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CLI Access

When you connect to the Mobility Master using the CLICommand-Line Interface. A console interface with a command line shell that allows users to execute text input as commands and convert these commands to appropriate functions., the system displays the login prompt. Log in using the admin user account and the password you entered during the initial setup on the Mobility Master . For example:

login as: admin

admin@'s password:

Last login: Sat Jun 25 01:17:11 2016 from

When you are logged in, the enable mode CLICommand-Line Interface. A console interface with a command line shell that allows users to execute text input as commands and convert these commands to appropriate functions. prompt displays. For example:

(host) [mynode] #

All show commands and certain management functions are available in the enable (also called “privileged”) mode.

Configuration commands are available in config mode. Move from enable mode to config mode by entering configure terminal at the # prompt:

(host) [mynode]# configure terminal

Enter Configuration commands, one per line. End with CNTL/Z

When you are in basic config mode, (config) appears before the # prompt:

(host) [mynode] (config) #


There are several other sub-command modes that allow users to configure individual interfaces, sub-interfaces, loopback addresses, GREGeneric Routing Encapsulation. GRE is an IP encapsulation protocol that is used to transport packets over a network. tunnels and cellular profiles. For details on the prompts and the available commands for each of these modes, see CLI Commands.

Command Help

You can use the question mark (?) to view various types of command help.

When typed at the beginning of a line, the question mark lists all the commands available in your current mode or sub-mode. A brief explanation follows each command. For example:

(host) [mynode] #aaa ?

authentication Authentication

inservice Bring authentication server into service

ipv6 Internet Protocol Version 6

query-user Query User

test-server Test authentication server

user User commands

When typed at the end of a possible command or abbreviation, the question mark lists the commands that match (if any). For example:

(host) [mynode] #c?

ccm-debug Centralized Configuration Module debug information

cd Change current config node

change-config-node Change current config node

clear Clear configuration

clock Append clock to cli output

cluster-debug Cluster Debug

configure Configuration Commands

copy Copy Files

copy-provisioning-par.. Copy a provisioning-ap-list entry to provisioning-params

crypto Configure IPsec, IKE, and CA

If more than one item is shown, type more of the keyword characters to distinguish your choice. However, if only one item is listed, the keyword or abbreviation is valid and you can press tab or the spacebar to advance to the next keyword.

When typed in place of a parameter, the question mark lists the available options. For example:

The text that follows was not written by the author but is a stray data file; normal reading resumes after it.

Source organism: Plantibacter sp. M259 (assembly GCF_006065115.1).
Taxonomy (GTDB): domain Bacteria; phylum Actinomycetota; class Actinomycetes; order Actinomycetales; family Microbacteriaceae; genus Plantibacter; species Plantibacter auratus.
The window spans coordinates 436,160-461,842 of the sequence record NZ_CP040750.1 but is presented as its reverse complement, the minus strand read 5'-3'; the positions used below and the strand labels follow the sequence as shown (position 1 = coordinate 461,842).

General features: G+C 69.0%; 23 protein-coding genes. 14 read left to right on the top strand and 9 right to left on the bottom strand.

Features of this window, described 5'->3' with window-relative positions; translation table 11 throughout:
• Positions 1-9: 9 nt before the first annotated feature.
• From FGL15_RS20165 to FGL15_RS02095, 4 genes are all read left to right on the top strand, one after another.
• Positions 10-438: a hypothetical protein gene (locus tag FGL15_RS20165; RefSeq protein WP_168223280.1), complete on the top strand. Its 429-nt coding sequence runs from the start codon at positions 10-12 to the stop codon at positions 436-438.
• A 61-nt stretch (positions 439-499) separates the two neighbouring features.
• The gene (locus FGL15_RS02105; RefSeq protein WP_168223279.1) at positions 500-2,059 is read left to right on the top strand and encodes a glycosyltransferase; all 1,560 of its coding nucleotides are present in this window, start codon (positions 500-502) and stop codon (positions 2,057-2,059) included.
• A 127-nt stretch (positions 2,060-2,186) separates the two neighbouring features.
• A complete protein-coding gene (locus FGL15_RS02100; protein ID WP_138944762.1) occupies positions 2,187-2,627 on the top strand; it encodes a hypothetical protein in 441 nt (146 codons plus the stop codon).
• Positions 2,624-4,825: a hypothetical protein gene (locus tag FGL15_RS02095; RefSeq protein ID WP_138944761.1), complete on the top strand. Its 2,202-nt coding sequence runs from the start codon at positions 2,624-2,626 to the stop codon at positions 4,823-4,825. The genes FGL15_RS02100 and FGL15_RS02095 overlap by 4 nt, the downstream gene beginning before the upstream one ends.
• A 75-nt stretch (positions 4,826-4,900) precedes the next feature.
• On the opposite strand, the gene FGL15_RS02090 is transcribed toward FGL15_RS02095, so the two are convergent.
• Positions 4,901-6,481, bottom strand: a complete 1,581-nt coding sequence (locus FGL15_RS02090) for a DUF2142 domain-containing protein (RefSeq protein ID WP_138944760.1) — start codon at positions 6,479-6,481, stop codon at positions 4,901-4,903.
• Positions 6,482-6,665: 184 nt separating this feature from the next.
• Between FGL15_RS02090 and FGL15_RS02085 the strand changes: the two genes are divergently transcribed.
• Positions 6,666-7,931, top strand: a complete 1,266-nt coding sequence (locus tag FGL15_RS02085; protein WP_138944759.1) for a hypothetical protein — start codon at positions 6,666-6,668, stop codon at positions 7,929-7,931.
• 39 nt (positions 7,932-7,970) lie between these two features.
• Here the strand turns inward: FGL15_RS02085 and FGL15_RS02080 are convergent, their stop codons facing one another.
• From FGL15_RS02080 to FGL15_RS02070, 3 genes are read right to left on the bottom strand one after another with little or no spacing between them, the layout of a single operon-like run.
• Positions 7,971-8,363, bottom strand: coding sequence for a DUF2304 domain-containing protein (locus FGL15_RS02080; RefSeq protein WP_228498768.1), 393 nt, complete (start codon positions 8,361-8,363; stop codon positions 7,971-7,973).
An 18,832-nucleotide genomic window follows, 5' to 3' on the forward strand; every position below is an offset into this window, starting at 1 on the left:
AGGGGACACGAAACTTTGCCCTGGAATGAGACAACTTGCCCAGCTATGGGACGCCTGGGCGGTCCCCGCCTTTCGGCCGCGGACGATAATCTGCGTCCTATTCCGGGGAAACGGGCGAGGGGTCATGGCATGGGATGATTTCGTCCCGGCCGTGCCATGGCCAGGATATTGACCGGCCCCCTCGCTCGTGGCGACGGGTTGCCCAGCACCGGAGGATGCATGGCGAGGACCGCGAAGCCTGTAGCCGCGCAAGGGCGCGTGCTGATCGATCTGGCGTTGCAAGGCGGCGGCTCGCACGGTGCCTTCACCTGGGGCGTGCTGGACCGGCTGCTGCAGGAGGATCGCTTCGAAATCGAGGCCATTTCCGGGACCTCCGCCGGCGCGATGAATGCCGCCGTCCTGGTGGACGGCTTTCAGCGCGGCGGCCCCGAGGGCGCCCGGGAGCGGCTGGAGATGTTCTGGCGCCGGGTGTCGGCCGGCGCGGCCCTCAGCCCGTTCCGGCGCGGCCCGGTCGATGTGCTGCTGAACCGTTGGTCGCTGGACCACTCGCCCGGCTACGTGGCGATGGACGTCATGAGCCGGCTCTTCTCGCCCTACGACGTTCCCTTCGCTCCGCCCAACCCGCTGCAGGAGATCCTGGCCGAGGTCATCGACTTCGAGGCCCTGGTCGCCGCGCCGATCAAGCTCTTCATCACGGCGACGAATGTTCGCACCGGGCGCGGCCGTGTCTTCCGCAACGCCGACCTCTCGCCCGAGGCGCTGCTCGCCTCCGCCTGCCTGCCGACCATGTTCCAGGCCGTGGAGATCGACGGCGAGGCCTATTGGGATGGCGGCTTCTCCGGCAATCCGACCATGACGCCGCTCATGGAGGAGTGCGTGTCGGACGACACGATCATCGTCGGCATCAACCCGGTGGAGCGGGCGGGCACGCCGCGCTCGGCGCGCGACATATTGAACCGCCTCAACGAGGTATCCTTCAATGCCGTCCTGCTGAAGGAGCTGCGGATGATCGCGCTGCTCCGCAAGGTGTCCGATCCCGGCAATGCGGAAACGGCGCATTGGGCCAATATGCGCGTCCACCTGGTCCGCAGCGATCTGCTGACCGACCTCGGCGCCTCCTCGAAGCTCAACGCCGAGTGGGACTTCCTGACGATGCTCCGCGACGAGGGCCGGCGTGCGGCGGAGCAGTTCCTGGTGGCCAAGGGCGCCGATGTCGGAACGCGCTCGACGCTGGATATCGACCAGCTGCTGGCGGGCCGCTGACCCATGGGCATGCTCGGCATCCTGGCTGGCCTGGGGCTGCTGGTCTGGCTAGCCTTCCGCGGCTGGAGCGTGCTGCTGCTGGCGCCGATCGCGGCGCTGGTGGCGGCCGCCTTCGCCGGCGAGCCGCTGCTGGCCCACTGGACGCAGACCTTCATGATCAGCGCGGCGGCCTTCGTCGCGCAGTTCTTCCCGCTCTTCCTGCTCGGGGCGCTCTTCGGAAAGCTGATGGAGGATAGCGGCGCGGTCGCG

(host) [mynode] #write ?

erase Erase and start from scratch

memory Write to memory

terminal Write to terminal


The <cr> indicates that the command can be entered without additional parameters. Any other parameters are optional.

Command Completion

To make command input easier, you can usually abbreviate each key word in the command. You need type only enough of each keyword to distinguish it from similar commands. For example:

(host) [mynode] #configure terminal

could also be entered as:

(host) [mynode] #con t

Three characters (con) represent the shortest abbreviation allowed for configure. Typing only c or co would not work because there are other commands (like copy) which also begin with those letters. The configure command is the only one that begins with con.

As you type, you can press the spacebar or tab to move to the next keyword. The system then attempts to expand the abbreviation for you. If there is only one command keyword that matches the abbreviation, it is filled in for you automatically. If the abbreviation is too vague (too few characters), the cursor does not advance and you must type more characters or use the help feature to list the matching commands.

Deleting Configuration Settings

Use the no command to delete or negate previously-entered configurations or parameters.

To view a list of no commands, type no at the enable or config prompt followed by the question mark. For example:

(host) [mynode] (config) # no?

To delete a configuration, use the no form of a configuration command. For example, the following command removes a configured user role:

(host) [mynode] (config) # no user-role <name>

To negate a specific configured parameter, use the no parameter within the command. For example, the following commands delete the DSCPDifferentiated Services Code Point. DSCP is a 6-bit packet header value used for traffic classification and priority assignment. priority map for a priority map configuration:

(host) [mynode] (config) # priority-map <name>

(host) [mynode] (config-priority-map) # no dscp priority high